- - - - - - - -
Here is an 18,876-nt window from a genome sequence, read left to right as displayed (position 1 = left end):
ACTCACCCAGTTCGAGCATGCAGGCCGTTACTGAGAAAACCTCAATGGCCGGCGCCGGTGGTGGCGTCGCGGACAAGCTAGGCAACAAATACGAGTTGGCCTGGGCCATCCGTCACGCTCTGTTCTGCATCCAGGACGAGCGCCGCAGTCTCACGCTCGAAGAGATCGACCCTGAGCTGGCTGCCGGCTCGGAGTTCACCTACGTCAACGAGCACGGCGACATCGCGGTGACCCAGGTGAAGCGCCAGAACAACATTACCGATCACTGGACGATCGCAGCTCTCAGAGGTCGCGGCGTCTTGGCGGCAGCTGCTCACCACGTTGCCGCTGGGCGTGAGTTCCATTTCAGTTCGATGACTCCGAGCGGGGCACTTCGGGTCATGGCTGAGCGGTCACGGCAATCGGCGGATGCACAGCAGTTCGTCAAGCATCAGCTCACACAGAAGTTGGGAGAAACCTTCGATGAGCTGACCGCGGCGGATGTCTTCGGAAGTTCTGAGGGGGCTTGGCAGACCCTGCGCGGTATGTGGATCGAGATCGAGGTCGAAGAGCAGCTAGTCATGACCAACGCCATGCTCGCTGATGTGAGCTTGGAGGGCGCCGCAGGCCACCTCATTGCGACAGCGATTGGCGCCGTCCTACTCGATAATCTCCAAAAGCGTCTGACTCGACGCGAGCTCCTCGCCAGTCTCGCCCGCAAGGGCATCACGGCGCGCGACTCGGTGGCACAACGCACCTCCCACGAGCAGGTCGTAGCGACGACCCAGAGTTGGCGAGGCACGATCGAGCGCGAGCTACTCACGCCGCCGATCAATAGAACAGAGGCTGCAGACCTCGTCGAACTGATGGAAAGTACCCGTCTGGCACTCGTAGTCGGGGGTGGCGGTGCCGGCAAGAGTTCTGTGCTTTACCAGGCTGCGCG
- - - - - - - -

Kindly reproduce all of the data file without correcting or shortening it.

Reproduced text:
Here is an 18,876-nt window from a genome sequence, read left to right as displayed (position 1 = left end):
ACTCACCCAGTTCGAGCATGCAGGCCGTTACTGAGAAAACCTCAATGGCCGGCGCCGGTGGTGGCGTCGCGGACAAGCTAGGCAACAAATACGAGTTGGCCTGGGCCATCCGTCACGCTCTGTTCTGCATCCAGGACGAGCGCCGCAGTCTCACGCTCGAAGAGATCGACCCTGAGCTGGCTGCCGGCTCGGAGTTCACCTACGTCAACGAGCACGGCGACATCGCGGTGACCCAGGTGAAGCGCCAGAACAACATTACCGATCACTGGACGATCGCAGCTCTCAGAGGTCGCGGCGTCTTGGCGGCAGCTGCTCACCACGTTGCCGCTGGGCGTGAGTTCCATTTCAGTTCGATGACTCCGAGCGGGGCACTTCGGGTCATGGCTGAGCGGTCACGGCAATCGGCGGATGCACAGCAGTTCGTCAAGCATCAGCTCACACAGAAGTTGGGAGAAACCTTCGATGAGCTGACCGCGGCGGATGTCTTCGGAAGTTCTGAGGGGGCTTGGCAGACCCTGCGCGGTATGTGGATCGAGATCGAGGTCGAAGAGCAGCTAGTCATGACCAACGCCATGCTCGCTGATGTGAGCTTGGAGGGCGCCGCAGGCCACCTCATTGCGACAGCGATTGGCGCCGTCCTACTCGATAATCTCCAAAAGCGTCTGACTCGACGCGAGCTCCTCGCCAGTCTCGCCCGCAAGGGCATCACGGCGCGCGACTCGGTGGCACAACGCACCTCCCACGAGCAGGTCGTAGCGACGACCCAGAGTTGGCGAGGCACGATCGAGCGCGAGCTACTCACGCCGCCGATCAATAGAACAGAGGCTGCAGACCTCGTCGAACTGATGGAAAGTACCCGTCTGGCACTCGTAGTCGGGGGTGGCGGTGCCGGCAAGAGTTCTGTGCTTTACCAGGCTGCGCG